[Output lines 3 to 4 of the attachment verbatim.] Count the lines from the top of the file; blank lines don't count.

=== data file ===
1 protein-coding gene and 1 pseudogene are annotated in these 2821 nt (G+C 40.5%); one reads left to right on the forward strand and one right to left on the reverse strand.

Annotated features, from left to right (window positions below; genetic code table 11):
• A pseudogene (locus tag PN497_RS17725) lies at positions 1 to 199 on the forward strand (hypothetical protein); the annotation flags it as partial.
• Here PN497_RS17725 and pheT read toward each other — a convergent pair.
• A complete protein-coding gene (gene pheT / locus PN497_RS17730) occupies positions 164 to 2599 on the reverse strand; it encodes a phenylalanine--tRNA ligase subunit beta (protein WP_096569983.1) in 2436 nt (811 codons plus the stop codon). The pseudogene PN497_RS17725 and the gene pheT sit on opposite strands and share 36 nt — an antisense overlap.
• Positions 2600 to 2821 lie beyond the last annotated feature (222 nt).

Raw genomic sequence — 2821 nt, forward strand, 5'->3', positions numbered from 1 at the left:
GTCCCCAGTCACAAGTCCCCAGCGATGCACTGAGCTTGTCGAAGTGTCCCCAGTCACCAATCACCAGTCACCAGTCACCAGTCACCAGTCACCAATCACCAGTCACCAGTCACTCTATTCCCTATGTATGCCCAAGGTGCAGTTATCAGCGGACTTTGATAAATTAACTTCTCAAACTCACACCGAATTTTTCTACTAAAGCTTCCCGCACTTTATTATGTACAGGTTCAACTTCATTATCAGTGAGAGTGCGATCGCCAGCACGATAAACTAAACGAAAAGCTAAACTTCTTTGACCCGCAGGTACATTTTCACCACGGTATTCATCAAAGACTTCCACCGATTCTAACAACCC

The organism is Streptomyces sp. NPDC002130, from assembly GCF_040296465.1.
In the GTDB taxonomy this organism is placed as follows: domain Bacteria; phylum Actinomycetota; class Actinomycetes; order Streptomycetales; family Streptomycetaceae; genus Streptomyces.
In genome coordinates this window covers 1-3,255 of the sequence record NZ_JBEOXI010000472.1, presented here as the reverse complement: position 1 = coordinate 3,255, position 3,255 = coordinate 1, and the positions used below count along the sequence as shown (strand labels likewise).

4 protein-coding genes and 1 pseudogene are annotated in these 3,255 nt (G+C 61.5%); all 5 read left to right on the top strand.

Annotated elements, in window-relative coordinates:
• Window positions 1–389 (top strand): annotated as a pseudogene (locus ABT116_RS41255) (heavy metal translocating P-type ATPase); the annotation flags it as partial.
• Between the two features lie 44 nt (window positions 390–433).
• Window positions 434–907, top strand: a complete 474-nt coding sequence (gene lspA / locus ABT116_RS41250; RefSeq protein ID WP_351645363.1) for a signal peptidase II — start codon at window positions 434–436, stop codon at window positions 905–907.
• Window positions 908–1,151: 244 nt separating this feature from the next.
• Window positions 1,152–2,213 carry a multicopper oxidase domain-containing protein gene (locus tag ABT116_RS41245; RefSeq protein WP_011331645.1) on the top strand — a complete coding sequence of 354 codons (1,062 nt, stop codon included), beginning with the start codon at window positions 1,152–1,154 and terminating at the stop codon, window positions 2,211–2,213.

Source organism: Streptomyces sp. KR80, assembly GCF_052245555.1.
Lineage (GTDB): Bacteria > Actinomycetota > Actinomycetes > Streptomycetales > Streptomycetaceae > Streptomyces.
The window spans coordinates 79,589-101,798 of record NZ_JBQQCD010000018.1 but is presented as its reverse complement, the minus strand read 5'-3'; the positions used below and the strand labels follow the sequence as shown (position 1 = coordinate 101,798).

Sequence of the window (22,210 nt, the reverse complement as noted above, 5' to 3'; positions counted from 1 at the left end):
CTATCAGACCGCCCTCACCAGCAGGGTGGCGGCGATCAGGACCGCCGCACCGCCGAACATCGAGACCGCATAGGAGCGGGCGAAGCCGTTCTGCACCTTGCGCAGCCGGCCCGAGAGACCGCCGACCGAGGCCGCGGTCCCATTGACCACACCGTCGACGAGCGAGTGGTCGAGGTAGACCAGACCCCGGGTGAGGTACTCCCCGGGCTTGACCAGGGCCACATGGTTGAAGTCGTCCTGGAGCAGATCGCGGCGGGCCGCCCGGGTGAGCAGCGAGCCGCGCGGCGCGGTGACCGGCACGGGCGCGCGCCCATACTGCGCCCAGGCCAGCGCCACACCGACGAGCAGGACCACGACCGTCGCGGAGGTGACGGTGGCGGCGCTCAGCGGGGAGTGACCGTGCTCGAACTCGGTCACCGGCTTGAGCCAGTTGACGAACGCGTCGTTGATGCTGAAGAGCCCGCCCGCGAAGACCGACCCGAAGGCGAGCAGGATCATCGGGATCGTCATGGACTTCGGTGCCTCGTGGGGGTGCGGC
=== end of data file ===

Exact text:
• A pseudogene (locus tag PN497_RS17725) lies at positions 1 to 199 on the forward strand (hypothetical protein); the annotation flags it as partial.
• Here PN497_RS17725 and pheT read toward each other — a convergent pair.